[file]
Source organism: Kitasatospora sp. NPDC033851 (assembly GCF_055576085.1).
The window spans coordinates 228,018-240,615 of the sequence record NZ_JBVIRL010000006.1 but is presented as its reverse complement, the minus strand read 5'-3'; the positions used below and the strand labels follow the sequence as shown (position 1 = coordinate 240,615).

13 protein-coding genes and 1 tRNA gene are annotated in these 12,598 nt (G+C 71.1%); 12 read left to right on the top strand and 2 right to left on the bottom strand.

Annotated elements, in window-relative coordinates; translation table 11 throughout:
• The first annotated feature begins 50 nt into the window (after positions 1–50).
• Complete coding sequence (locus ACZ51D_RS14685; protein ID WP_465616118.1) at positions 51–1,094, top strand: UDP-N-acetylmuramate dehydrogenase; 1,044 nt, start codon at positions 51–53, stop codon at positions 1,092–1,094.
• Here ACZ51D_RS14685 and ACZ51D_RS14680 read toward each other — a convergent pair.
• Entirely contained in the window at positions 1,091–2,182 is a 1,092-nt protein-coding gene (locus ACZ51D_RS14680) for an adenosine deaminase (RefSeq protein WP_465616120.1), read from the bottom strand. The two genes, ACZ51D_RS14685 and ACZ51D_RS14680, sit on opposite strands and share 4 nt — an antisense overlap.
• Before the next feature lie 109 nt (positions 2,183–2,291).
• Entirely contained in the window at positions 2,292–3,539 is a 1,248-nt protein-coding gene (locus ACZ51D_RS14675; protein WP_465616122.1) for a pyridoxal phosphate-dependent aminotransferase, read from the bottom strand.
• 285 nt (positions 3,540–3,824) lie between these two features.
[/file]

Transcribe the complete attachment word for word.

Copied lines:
Source organism: Kitasatospora sp. NPDC033851 (assembly GCF_055576085.1).
The window spans coordinates 228,018-240,615 of the sequence record NZ_JBVIRL010000006.1 but is presented as its reverse complement, the minus strand read 5'-3'; the positions used below and the strand labels follow the sequence as shown (position 1 = coordinate 240,615).

13 protein-coding genes and 1 tRNA gene are annotated in these 12,598 nt (G+C 71.1%); 12 read left to right on the top strand and 2 right to left on the bottom strand.

Annotated elements, in window-relative coordinates; translation table 11 throughout:
• The first annotated feature begins 50 nt into the window (after positions 1–50).
• Complete coding sequence (locus ACZ51D_RS14685; protein ID WP_465616118.1) at positions 51–1,094, top strand: UDP-N-acetylmuramate dehydrogenase; 1,044 nt, start codon at positions 51–53, stop codon at positions 1,092–1,094.
• Here ACZ51D_RS14685 and ACZ51D_RS14680 read toward each other — a convergent pair.
• Entirely contained in the window at positions 1,091–2,182 is a 1,092-nt protein-coding gene (locus ACZ51D_RS14680) for an adenosine deaminase (RefSeq protein WP_465616120.1), read from the bottom strand. The two genes, ACZ51D_RS14685 and ACZ51D_RS14680, sit on opposite strands and share 4 nt — an antisense overlap.
• Before the next feature lie 109 nt (positions 2,183–2,291).
• Entirely contained in the window at positions 2,292–3,539 is a 1,248-nt protein-coding gene (locus ACZ51D_RS14675; protein WP_465616122.1) for a pyridoxal phosphate-dependent aminotransferase, read from the bottom strand.
• 285 nt (positions 3,540–3,824) lie between these two features.